The modern soldier is faced with a complex moral and psychological landscape. As Nancy Sherman puts it in The Untold War: Inside the Hearts and Minds of our Soldiers, ‘soldiers go to war to fight external enemies… but most fight inner wars as well.’ The modern soldier is no longer simply a warrior: he (or she) is at once a peacekeeper, diplomat, leader, sibling and friend. In the face of such challenges, some responsible for the teaching of soldiers have endeavoured to incorporate a character-based training programme, designed to develop virtues that will assist soldiers in fulfilling the multiple roles required of them. However, these training programmes are stymied by the dearth of virtue-based discussion within the most influential guide to the moral conduct of soldiers: just war theory (JWT). JWT remains a primarily deontic system in which rights, duties and law are generally perceived as the most important considerations. Aretaic ethics has a great deal to offer both JWT and military education programmes.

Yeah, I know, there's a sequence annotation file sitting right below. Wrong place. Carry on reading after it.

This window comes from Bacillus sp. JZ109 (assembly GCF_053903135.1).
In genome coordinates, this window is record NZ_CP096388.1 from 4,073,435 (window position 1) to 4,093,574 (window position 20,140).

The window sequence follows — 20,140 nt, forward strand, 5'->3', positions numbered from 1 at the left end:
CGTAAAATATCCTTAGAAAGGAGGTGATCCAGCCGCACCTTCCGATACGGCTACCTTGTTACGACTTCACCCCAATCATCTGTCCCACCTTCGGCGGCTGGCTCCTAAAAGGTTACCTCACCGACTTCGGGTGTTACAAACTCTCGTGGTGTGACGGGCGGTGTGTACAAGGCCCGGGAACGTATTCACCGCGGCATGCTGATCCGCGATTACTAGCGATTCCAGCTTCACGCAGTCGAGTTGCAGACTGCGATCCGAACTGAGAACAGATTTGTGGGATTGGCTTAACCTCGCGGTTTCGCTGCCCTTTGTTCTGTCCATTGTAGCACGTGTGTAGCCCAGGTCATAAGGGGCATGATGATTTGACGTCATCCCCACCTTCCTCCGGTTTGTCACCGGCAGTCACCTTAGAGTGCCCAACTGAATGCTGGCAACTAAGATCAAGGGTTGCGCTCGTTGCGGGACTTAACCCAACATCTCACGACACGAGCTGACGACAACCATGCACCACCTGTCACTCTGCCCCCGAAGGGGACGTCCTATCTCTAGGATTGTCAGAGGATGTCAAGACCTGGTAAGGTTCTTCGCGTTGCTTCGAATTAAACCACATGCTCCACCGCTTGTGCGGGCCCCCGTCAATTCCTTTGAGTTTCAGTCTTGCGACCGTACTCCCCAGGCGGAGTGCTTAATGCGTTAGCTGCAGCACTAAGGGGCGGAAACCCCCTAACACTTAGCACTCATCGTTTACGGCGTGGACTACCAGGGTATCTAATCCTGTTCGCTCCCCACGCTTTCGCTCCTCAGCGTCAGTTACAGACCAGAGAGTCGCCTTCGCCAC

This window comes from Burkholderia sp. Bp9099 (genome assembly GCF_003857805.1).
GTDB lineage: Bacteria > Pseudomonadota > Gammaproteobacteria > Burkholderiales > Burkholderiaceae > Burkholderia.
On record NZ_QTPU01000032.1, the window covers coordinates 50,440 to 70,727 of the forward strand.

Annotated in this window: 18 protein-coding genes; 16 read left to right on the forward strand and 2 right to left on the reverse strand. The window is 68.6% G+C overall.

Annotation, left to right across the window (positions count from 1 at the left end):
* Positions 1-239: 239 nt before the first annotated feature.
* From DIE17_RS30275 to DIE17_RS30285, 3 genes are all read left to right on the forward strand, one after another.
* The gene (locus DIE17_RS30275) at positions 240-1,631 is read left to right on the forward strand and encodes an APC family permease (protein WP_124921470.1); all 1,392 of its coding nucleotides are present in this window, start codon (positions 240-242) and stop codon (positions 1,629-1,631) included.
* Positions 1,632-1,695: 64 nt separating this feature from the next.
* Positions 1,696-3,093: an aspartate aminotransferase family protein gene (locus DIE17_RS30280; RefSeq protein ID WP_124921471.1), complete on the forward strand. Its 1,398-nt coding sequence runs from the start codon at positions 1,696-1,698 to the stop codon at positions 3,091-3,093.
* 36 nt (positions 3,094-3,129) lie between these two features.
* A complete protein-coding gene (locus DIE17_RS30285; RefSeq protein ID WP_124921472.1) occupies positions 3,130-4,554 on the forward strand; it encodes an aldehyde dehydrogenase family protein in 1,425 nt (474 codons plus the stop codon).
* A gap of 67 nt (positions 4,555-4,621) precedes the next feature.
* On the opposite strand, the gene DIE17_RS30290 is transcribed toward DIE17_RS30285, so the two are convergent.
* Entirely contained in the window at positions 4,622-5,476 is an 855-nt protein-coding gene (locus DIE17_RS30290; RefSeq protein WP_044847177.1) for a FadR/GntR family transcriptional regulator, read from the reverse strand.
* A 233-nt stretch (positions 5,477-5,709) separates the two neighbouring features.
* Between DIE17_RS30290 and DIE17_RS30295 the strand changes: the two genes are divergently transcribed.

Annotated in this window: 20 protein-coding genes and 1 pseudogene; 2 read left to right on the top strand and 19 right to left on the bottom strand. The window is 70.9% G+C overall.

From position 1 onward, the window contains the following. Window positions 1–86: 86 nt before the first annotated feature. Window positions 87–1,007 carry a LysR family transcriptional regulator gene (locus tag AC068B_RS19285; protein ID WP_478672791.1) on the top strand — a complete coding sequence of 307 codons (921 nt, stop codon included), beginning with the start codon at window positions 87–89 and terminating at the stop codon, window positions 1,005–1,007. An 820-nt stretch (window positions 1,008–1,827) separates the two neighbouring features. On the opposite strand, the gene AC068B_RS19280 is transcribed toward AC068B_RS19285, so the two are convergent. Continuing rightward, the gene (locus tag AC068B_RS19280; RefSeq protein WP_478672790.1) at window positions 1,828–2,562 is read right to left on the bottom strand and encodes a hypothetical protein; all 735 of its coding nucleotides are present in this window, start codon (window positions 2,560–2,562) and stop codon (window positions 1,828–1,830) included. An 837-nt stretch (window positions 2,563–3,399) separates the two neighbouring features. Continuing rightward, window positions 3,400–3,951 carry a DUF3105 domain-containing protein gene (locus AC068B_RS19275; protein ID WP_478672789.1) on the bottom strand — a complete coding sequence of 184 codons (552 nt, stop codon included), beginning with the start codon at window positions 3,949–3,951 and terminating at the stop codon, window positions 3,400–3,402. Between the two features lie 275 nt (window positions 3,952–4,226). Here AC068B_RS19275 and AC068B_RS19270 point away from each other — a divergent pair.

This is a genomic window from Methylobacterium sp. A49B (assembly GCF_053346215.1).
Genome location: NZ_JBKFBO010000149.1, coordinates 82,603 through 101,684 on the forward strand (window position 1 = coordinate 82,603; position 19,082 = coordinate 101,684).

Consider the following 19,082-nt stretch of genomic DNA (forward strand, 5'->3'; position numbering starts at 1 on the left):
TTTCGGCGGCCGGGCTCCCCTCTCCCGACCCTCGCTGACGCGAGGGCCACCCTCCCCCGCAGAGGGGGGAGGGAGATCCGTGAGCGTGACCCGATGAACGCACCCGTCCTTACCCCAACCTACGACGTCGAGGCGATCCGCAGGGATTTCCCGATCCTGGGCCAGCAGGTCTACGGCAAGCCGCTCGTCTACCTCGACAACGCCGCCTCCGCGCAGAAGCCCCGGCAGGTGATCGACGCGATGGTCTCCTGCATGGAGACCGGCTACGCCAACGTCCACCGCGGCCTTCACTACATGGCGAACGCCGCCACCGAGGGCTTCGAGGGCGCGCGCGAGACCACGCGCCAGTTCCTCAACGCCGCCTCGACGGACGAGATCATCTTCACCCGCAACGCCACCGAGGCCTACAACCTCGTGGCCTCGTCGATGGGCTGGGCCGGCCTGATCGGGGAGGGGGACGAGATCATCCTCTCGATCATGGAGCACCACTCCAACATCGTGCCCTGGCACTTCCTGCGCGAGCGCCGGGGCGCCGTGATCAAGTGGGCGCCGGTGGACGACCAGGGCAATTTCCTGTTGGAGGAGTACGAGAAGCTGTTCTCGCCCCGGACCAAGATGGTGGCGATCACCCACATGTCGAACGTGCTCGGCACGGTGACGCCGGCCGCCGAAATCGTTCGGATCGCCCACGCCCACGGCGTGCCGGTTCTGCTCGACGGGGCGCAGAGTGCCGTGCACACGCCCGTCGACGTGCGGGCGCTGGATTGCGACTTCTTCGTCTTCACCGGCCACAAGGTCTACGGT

Thomas Aquinas, just war theory, virtue ethics, moral fragmentation, ethics education, Michael Walzer

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